Bondar jumps out of the world, not even 10 pieces of 10s helped Daley
Britainâ€™s wonder diver Tom Daley received 10 perfect marks of 10.0 in the platform final but not even those were enough against Russiaâ€™s Aleksandr Bondar who was out of this world during the evening as he showed an almost flawless performance to win the menâ€™s 10m title. Earlier the diving contest saw the tiniest winning margin ever recorded at the European Championships when Lena Hentschel and Tina Punzel of Germany edged out Italyâ€™s Elena Bertocchi and Chiara Pellacani by 0.09 points in the womenâ€™s 3m synchro. In the lake French distance king Axel Reymond reconquered his 25km title among the men after 2014 and 2016, while Germanyâ€™s Lea Boy claimed a big win in the womenâ€™s race on the closing day at the open water swimming competitions.
Axel Reymond is a specialist at the 25km races, he won back-to-back European golds in 2014 and 2016 and clinched the world titles in 2017 and 2019, only to miss the podium in 2018. In Glasgow he came 4th, perhaps the most disappointing placement in this event, leaving the course empty-handed after swimming 25,000m. It was a painful experience for the French distance king and he was determined to re-conquer his title and also admitted that he wanted to prevent the Italian sweep after Gregorio Paltrinieri doubled down the 5-10km and was part of the winning team too.
Still, as it was usual this week at Lake Lupa, Italy had a serious title-contender over this distance too. It was veteran 32 year-old Matteo Furlan who kept up with the Frenchman but he could never really stay close to him over the second half of the race. It wasnâ€™t a huge gap but did not go under 4sec and at the end Reymond won by 5.3sec, kind of comfortably. In the meantime Russiaâ€™s Kirill Abrosimov resurfaced before the final 500m (he was second in the middle of the race for a while) and challenged Furlan heavily but the Italian withstood the pressure and touched in 1.1sec ahead of him.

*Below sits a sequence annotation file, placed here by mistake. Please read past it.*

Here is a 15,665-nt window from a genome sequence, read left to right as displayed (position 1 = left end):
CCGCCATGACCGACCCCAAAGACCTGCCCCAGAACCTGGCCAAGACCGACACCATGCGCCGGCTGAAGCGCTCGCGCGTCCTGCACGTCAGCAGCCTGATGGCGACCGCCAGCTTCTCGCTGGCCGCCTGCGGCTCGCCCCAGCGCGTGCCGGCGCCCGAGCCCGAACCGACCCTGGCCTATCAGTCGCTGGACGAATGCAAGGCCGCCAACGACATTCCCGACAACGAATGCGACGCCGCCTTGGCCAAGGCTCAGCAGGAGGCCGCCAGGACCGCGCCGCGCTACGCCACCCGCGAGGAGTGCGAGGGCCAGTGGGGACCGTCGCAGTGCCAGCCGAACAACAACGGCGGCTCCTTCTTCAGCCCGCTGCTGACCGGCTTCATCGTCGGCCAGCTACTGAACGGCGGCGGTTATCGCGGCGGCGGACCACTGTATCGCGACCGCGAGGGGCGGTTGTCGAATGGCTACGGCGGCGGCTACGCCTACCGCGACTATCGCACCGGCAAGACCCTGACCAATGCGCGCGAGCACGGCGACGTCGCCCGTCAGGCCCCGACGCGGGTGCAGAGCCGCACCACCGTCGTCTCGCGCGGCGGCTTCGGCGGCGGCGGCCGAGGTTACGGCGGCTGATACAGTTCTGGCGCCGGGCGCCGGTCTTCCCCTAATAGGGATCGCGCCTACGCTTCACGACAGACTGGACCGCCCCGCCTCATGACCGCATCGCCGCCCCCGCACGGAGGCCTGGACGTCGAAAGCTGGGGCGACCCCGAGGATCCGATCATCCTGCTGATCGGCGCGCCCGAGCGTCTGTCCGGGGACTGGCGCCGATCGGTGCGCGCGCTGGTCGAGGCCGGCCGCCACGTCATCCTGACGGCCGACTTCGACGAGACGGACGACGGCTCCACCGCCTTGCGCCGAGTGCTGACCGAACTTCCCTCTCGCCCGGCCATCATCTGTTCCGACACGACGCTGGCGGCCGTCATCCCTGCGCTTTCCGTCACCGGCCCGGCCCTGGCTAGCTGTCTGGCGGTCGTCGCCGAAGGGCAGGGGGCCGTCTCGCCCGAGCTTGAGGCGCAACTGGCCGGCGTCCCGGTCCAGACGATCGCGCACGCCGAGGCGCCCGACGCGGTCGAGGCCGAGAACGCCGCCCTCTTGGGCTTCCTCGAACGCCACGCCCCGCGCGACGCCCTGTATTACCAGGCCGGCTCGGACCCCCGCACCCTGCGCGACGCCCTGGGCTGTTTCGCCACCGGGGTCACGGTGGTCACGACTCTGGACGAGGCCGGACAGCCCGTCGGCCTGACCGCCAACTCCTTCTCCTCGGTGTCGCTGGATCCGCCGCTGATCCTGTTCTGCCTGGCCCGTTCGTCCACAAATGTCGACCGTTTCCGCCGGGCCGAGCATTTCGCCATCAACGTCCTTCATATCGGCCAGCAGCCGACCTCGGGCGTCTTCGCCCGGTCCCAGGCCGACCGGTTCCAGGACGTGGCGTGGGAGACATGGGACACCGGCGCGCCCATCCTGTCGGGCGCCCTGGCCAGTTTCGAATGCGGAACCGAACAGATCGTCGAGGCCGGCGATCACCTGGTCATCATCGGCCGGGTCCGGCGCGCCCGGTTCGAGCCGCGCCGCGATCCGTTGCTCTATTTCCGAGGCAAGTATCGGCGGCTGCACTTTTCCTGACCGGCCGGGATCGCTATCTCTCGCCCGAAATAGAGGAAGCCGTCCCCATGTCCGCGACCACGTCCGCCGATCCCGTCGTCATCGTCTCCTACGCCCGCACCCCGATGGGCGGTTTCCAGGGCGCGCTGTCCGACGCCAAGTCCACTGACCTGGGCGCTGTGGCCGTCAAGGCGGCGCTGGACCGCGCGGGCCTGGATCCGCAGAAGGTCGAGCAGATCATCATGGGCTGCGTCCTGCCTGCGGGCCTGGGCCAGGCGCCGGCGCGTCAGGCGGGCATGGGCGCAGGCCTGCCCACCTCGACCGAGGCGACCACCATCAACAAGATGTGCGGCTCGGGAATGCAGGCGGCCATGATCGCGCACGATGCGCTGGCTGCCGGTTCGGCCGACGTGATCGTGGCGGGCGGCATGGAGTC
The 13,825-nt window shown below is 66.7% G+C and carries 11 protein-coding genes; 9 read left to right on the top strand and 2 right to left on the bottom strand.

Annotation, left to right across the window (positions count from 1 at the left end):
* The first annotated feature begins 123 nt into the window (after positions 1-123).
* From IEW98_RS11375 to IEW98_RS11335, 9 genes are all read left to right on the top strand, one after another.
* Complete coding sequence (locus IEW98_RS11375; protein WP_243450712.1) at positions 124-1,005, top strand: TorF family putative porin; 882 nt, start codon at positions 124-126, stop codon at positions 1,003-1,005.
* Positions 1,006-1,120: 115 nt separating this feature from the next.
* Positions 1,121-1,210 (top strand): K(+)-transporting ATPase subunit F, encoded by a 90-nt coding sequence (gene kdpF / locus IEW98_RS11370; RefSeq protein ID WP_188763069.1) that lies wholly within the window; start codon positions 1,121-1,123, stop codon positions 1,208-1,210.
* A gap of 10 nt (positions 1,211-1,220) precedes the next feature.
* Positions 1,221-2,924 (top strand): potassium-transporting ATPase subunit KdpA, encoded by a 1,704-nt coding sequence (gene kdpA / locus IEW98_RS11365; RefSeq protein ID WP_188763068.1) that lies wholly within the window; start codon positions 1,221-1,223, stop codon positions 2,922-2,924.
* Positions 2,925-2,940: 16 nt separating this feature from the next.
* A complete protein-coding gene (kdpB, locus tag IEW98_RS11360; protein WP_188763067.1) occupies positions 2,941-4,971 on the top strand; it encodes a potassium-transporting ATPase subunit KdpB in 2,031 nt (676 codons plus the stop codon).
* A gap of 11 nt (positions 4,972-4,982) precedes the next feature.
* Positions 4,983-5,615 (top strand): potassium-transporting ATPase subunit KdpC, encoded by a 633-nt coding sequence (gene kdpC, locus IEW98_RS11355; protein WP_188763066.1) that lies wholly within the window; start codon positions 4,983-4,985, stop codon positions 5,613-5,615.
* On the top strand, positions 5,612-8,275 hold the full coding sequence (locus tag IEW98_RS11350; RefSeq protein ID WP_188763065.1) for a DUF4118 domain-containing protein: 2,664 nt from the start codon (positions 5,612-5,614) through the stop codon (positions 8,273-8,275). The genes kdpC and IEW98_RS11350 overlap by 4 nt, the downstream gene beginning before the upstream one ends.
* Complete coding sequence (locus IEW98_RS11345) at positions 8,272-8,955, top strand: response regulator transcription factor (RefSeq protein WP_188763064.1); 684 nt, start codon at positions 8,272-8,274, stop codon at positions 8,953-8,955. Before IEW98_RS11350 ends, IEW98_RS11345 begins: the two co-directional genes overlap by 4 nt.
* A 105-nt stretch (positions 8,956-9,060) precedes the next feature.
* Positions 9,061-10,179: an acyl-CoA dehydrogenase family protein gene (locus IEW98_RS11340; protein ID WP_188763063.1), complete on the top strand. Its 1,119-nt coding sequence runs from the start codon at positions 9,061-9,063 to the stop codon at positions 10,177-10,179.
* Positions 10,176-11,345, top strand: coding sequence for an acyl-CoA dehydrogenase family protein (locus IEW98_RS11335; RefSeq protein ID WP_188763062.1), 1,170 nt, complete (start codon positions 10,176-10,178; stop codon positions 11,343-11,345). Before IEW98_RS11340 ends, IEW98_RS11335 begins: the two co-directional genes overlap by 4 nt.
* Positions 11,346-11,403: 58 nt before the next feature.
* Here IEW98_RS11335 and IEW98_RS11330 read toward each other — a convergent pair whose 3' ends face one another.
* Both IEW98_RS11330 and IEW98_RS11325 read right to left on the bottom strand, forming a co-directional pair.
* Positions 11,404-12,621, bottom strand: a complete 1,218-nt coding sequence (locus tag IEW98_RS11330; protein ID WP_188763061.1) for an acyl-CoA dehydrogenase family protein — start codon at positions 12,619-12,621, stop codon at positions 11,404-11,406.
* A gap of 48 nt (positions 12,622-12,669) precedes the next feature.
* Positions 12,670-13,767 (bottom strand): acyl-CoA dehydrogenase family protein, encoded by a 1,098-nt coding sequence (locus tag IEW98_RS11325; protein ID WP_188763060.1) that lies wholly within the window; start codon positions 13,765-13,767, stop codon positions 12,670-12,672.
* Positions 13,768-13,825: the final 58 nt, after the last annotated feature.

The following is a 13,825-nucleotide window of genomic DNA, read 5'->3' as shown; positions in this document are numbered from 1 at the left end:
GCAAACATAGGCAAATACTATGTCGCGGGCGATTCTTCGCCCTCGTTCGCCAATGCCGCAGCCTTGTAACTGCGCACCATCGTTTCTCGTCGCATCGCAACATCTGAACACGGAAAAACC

In the womenâ€™s race Lea Boy, just like Reymond, always swam in the leading pack, was ranked 1-3rd at each checking point. For a while she was in front with the others (the company changed from time to time), then she switched gears at 20km and never looked back. Well, she did it sometimes but could not see anyone following her since by the last lap she built a full minute advantage and kept it till the end.
The battle for the minor spoils turned into a three-horse race with Franceâ€™s Lara Grangeon, Italyâ€™s Barbara Pozzobon and Hungaryâ€™s Kata Somenek Onon. The two more experienced swimmers could rush ahead in the final lap, by two body-lengths, and decided the remaining two spots on the podium between themselves. Grangeon out-touched her rival by 0.3sec but Pozzobonâ€™s bronze â€“ a first-ever podium for her at majors â€“ also meant that Italy could claim a medal in each event at the championships. Not surprisingly, they won the Team Trophy by a huge margin ahead of the French and the Hungarians.